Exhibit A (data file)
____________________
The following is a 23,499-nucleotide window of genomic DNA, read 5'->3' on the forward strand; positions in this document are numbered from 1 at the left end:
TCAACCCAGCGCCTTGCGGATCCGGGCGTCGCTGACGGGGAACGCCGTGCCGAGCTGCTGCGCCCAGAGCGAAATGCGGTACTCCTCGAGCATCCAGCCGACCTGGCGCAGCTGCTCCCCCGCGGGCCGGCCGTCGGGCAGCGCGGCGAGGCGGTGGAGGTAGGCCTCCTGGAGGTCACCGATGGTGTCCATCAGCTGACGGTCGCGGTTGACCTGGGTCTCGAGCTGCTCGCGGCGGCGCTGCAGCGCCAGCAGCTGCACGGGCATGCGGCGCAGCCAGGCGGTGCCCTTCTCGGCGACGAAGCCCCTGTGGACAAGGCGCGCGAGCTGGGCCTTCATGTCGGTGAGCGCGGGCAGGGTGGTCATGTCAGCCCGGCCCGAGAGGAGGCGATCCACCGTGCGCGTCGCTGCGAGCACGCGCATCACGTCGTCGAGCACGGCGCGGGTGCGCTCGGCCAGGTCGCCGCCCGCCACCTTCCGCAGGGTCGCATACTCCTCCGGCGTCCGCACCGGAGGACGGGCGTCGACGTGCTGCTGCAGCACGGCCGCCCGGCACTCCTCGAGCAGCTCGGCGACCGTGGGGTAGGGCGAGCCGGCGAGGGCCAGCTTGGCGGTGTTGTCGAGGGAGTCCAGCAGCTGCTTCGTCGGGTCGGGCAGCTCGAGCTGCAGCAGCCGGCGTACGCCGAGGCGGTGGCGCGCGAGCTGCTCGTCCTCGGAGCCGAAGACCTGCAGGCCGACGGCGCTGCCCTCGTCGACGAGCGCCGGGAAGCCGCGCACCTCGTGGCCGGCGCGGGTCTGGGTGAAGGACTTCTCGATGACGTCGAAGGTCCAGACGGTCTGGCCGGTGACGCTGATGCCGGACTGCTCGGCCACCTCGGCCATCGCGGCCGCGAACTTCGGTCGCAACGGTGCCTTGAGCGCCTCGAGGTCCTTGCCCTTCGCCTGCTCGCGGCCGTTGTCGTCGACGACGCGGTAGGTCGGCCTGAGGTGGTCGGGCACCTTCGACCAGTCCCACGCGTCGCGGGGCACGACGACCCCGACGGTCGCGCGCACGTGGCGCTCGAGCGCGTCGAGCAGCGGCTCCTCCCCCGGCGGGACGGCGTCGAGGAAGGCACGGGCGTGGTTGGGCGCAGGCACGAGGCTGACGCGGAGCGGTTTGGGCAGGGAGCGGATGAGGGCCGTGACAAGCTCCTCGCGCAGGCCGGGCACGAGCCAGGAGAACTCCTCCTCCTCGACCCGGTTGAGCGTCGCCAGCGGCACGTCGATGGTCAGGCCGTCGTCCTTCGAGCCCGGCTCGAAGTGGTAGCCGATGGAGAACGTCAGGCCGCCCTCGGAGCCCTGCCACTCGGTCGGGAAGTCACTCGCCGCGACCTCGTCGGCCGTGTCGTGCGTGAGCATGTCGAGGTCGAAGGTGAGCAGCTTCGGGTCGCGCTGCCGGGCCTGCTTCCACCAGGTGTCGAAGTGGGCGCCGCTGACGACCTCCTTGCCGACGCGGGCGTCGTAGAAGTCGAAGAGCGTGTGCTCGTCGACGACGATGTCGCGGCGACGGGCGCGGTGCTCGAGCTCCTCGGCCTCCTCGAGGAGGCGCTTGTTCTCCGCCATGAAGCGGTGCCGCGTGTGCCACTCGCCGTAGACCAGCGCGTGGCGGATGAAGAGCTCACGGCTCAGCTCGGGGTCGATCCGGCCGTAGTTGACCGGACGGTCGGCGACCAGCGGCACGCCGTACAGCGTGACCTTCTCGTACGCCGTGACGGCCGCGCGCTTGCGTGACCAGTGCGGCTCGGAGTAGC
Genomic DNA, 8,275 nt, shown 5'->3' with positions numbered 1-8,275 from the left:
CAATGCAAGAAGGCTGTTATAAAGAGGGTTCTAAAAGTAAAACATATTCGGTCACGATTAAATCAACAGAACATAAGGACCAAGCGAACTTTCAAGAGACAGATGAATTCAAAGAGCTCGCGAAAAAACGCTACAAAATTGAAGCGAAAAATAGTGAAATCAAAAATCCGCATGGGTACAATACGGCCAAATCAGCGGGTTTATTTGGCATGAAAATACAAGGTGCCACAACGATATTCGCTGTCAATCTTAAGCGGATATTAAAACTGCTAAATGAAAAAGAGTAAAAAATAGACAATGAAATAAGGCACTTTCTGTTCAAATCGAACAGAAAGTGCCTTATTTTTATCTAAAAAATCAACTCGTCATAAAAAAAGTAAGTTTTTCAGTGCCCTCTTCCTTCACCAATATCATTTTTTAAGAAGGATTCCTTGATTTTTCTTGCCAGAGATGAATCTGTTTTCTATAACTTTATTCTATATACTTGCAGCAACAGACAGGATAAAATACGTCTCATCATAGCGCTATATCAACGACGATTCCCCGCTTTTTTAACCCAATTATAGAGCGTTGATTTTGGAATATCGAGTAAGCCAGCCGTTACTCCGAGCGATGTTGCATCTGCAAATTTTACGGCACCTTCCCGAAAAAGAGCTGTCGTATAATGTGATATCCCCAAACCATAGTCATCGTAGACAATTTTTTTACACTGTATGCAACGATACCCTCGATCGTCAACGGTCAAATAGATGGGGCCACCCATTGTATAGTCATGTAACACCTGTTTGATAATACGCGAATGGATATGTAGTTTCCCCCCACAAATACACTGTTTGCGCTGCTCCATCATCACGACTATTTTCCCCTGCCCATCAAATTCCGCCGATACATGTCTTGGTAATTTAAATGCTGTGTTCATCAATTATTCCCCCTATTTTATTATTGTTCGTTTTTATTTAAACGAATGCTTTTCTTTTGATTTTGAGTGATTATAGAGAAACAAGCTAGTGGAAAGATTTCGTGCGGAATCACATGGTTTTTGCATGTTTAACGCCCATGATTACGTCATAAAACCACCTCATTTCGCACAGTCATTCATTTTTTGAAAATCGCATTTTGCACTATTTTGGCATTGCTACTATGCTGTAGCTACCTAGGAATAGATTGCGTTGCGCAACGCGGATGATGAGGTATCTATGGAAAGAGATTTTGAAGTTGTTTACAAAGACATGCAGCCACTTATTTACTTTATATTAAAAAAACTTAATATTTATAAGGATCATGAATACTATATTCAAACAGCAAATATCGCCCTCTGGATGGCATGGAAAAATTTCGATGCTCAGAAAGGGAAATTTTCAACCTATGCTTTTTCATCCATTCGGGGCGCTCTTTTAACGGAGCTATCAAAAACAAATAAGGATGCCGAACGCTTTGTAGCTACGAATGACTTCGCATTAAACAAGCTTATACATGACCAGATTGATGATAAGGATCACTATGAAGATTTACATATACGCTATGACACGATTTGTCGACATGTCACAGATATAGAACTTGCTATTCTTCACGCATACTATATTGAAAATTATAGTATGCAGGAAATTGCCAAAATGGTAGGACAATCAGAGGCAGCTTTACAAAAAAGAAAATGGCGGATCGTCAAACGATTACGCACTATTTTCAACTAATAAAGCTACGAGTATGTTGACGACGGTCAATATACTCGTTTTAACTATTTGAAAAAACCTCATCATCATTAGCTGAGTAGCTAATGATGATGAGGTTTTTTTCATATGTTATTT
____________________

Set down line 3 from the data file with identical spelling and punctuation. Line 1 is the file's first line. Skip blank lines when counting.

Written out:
Genomic DNA, 8,275 nt, shown 5'->3' with positions numbered 1-8,275 from the left: